Have you heard about tea reading?? Back in the old days! (and probably still some do it) you had people who claimed they read your future by how the tea leaves were left in the bottom of your cup (when people used tea strainers and not tea bags).
Remember divination class in the Harry Potter movies? I believe it was the Prisoner of Azkaban Harry kept seeing a black dog. In divination class, a dog or 'Grim' as it was called was seen in his teacup and is supposed to be a bad omen or death omen.
I got the following from a google search
Brew a pot of tea and add leaves directly to cup without a strainer. A large leaf tea works best.
- While drinking the tea, reflect on a question you wish the leaves to answer.
- When done with tea, swirl the teacup three times in the direction away from yourself.
- Turn the cup up-side-down into its saucer.
- Allow the leaves to tell their story.
Tea Leaf is also cockney rhyming slang for 'thief'.
More Cockney slang
Cockney rhyming slang is how traditional Cockneys (Londoners, usually from the East End) speak, they throw in these sayings in day to day speech
'dog and bone'= 'phone',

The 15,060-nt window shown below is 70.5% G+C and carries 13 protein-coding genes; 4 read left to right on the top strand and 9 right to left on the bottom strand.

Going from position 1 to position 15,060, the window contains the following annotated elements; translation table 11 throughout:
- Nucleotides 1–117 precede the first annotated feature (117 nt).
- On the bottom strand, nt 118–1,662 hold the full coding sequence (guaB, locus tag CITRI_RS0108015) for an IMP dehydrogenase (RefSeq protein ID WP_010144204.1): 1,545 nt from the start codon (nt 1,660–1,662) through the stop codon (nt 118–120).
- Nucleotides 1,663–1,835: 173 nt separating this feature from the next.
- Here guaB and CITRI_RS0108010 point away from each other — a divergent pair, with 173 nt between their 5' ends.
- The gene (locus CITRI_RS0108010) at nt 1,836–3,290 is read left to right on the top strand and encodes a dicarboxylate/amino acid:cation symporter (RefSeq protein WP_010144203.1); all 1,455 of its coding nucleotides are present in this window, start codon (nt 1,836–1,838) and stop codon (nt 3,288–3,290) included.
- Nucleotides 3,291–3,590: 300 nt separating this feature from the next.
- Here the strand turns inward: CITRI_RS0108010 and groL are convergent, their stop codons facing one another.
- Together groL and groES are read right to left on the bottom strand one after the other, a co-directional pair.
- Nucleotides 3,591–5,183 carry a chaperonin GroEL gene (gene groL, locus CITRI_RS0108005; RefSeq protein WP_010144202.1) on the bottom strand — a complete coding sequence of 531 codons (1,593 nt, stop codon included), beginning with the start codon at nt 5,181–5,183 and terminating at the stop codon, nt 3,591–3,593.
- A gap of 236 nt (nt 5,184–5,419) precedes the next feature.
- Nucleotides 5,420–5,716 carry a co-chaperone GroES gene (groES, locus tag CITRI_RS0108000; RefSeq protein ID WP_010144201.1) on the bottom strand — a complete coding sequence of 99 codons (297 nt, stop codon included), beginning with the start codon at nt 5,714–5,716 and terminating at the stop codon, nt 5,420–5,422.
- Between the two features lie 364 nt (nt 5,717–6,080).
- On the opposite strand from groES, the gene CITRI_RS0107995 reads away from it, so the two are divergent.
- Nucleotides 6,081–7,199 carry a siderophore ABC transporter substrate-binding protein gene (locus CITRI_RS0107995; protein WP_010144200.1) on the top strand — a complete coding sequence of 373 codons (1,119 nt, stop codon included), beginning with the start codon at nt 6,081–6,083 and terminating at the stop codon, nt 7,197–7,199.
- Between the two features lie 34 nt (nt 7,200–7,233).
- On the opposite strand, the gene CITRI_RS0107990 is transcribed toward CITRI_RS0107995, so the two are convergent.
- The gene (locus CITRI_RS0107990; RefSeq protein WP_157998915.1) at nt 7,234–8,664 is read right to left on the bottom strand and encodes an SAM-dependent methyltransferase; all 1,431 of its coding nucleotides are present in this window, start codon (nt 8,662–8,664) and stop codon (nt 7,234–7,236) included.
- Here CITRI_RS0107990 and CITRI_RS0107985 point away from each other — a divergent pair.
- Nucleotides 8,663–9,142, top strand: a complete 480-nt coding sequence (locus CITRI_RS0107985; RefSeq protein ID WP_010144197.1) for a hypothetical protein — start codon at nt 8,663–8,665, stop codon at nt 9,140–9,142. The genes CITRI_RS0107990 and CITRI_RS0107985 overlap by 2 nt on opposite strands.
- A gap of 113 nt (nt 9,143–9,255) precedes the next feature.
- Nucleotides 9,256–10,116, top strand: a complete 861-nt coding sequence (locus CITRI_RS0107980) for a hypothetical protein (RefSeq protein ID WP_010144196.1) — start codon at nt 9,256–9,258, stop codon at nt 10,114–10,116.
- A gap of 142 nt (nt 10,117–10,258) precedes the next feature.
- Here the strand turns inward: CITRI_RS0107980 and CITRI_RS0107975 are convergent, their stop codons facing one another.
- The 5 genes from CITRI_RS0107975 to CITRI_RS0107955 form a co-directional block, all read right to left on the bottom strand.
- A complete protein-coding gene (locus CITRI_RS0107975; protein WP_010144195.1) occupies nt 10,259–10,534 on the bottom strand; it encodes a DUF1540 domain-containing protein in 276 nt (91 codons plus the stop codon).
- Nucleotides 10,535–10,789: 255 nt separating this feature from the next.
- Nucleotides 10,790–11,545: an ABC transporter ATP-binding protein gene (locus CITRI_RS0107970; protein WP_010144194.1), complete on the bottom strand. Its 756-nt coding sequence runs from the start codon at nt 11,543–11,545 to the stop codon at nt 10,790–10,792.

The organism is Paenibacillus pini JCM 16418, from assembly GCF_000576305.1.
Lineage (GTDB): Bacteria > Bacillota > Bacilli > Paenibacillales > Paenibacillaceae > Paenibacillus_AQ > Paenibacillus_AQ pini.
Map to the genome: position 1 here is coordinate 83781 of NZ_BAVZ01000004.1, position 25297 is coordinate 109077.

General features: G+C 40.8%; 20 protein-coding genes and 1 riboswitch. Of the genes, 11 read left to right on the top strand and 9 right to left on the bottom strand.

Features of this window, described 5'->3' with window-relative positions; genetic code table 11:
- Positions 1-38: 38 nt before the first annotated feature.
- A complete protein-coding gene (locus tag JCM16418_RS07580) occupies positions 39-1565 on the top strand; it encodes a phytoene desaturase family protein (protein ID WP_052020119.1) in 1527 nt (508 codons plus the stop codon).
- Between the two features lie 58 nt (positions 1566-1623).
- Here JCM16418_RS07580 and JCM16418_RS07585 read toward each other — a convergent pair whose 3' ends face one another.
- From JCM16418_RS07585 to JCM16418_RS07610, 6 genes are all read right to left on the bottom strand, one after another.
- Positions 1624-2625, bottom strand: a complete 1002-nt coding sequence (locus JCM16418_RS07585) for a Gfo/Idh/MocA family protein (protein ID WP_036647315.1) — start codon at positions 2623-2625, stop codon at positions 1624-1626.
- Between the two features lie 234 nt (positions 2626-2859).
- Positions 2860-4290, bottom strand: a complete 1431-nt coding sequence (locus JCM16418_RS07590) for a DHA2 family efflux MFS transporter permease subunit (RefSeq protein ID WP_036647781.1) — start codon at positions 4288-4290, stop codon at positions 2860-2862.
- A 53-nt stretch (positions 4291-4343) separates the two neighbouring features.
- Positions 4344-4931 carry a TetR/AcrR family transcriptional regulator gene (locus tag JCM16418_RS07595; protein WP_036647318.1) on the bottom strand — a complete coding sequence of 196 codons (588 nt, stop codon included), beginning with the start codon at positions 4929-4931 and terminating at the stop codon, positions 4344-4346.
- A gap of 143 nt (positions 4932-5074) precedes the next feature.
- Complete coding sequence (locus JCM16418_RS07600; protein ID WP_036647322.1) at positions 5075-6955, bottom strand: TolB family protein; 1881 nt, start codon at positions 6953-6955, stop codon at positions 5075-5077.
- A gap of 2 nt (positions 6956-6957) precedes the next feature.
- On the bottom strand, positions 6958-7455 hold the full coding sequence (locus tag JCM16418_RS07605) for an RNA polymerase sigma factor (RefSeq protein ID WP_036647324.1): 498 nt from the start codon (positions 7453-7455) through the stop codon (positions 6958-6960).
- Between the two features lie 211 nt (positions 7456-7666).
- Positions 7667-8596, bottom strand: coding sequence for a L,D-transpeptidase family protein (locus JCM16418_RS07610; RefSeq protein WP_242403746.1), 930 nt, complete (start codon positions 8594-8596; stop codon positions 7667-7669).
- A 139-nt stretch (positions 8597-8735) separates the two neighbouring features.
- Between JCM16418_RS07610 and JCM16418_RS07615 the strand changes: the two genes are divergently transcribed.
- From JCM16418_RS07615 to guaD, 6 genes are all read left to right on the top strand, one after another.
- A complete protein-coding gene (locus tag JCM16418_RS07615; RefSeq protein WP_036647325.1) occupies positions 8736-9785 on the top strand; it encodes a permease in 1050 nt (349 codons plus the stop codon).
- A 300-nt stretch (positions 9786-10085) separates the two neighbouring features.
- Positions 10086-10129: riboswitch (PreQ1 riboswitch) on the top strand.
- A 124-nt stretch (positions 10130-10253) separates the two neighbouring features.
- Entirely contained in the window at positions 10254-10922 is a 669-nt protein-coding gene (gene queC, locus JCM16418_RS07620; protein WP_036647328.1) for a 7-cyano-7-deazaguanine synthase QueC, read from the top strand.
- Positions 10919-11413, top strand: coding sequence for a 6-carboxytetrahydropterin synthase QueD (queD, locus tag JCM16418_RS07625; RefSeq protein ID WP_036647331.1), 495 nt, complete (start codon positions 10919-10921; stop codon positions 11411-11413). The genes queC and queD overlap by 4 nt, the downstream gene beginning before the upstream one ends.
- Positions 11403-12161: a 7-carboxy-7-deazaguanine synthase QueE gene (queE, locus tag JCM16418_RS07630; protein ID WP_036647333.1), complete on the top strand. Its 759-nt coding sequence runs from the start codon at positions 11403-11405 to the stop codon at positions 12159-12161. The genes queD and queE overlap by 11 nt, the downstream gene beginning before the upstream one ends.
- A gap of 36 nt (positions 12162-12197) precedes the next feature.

'plates of meat'=feet',
Butchers Hook'= look.
This has been incorporated into almost all English everyday speech, it's quite common to hear any Brit say things like 'take a butcher at this' etc. Although 'dog and bone' and 'plates of meat' are quite old-fashioned sayings now..you're more likely to hear someone call someone a 'James Blunt' if they don't like them!! There you go, can't tell you much about tea, but I can tell you about how we speak! I just thought the 'tea leaf' saying might interest you, but I kind of got carried away there.
Oh, you can still go for traditional 'cream tea's' in some places (The Ritz in London for example) where they serve up pots of tea, and then cream scones. Here's a link to a tea room I just found
I thought this might interest you as well, there is actually a video on how to throw a tea party! Although on saying that, I just had a quick look and she's American that's doing it, so traditionally English? Maybe how it's perceived, I don't know.
The next friend I tried was Terry on Facebook
Not sure if there,s such a thing as a tea-house anymore in Newcastle, it is not a particularly big city-but I,m sure London will still have some restaurants that serve expensive/ specialty teas. The larger hotels up here(and some village type cafes) serve an afternoon tea that's always accompanied by scones/cakes-very popular with older women. The phrase Tea-time now has nothing to do with Tea as such. It's a general time of the day when families would have an early evening meal(between 1500-1700 roughly). Try the website for Lambton Castle Hotel in Chester-Le-Street, County Durham, NE England. I believe they specialize in old-fashioned afternoon teas. hope this helps, never had anyone ask me about tea before!
from the sound of it to me, it sounds more like Starbucks in the U.S. is the new 'tea & coffee' ceremony.